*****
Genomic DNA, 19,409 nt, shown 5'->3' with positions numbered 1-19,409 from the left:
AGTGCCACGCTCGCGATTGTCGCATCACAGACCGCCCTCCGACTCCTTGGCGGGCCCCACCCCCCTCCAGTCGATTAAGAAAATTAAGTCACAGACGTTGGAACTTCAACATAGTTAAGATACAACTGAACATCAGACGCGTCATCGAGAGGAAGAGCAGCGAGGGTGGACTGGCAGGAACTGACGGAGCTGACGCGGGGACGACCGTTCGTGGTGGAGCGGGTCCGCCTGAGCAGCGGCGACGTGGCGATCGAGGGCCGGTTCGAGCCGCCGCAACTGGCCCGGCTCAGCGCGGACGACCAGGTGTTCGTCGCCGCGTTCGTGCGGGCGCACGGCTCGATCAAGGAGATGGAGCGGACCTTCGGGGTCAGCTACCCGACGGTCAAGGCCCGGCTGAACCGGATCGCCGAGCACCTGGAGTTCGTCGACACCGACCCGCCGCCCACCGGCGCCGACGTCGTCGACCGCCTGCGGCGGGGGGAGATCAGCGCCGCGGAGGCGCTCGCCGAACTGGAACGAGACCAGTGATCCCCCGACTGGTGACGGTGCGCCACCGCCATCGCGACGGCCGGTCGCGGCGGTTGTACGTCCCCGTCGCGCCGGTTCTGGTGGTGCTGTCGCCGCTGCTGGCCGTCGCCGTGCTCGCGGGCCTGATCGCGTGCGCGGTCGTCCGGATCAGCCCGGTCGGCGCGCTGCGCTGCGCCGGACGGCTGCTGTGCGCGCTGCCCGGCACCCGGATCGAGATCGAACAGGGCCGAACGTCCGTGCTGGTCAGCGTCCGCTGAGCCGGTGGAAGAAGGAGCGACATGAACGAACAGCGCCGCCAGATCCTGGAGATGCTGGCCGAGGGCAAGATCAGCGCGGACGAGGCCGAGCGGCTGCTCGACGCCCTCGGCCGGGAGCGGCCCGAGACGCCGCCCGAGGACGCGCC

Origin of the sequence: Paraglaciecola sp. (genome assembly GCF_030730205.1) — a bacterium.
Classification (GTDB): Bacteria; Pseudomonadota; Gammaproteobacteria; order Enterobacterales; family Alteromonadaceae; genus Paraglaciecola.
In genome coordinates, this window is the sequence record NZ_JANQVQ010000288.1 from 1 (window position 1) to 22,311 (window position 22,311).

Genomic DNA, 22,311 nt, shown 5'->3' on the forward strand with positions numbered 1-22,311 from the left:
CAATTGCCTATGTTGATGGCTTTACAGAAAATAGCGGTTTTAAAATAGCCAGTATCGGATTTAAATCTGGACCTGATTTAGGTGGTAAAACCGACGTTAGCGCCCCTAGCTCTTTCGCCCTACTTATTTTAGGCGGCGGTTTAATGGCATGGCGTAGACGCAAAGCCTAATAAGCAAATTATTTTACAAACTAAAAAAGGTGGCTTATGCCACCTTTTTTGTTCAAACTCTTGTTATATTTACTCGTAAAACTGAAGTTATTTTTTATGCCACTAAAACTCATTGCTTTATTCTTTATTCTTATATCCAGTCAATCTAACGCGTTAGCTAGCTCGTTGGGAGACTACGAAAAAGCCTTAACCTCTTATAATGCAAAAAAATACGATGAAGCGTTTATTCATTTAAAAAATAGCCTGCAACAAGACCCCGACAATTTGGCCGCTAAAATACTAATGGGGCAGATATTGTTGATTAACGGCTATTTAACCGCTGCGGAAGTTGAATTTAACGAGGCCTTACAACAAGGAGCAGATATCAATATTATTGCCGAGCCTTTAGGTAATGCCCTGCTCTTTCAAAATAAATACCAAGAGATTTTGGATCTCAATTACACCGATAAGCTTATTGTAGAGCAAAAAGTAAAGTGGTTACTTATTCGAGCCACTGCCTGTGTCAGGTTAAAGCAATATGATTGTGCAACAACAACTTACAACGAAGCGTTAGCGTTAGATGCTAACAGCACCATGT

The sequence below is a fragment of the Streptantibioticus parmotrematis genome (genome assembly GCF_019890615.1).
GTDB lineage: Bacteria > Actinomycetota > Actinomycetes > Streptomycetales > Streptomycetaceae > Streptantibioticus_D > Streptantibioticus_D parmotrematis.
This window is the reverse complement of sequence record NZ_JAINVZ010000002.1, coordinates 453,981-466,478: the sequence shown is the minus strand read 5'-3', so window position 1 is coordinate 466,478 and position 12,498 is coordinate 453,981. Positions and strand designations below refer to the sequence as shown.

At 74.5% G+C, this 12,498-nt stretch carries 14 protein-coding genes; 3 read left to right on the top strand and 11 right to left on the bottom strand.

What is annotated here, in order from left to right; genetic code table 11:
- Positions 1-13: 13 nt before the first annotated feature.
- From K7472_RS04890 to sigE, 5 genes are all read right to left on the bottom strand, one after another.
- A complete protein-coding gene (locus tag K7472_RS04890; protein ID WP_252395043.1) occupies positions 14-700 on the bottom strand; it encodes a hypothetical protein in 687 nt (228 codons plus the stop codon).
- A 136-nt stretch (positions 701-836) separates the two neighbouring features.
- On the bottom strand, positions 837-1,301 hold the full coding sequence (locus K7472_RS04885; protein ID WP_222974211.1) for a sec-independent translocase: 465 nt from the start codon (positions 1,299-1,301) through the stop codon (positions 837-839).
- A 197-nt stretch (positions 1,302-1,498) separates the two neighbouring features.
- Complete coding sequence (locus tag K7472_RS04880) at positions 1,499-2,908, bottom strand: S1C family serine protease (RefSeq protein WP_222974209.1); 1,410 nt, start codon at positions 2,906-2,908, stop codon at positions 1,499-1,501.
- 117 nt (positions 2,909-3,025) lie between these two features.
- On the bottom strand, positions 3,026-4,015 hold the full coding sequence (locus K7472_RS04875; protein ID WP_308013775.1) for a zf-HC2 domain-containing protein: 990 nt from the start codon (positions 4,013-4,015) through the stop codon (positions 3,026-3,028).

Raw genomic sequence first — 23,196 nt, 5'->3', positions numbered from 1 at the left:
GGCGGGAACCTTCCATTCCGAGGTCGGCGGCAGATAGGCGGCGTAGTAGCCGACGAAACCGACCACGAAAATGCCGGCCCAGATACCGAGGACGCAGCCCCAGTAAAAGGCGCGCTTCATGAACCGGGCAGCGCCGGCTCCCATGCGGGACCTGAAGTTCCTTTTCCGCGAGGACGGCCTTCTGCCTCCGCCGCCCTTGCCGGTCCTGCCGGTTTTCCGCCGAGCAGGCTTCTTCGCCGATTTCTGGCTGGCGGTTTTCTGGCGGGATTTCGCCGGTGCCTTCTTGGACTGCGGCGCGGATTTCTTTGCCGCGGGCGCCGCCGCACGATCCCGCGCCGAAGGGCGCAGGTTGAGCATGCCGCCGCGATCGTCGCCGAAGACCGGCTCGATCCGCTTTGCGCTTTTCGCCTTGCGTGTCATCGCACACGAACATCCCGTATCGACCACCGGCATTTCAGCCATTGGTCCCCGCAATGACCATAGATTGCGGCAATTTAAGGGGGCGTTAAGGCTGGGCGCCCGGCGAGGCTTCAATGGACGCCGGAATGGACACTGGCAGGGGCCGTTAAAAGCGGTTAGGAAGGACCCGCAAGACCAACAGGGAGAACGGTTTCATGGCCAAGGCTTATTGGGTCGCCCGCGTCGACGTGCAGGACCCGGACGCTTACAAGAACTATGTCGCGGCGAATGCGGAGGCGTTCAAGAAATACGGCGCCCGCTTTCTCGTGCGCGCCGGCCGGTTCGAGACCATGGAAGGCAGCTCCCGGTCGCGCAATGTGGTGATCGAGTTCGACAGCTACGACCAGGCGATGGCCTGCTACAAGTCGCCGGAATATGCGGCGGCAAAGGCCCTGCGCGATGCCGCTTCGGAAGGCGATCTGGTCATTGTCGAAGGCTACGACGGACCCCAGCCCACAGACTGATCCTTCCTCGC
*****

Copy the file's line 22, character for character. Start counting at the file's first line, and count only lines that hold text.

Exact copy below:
Raw genomic sequence first — 23,196 nt, 5'->3', positions numbered from 1 at the left: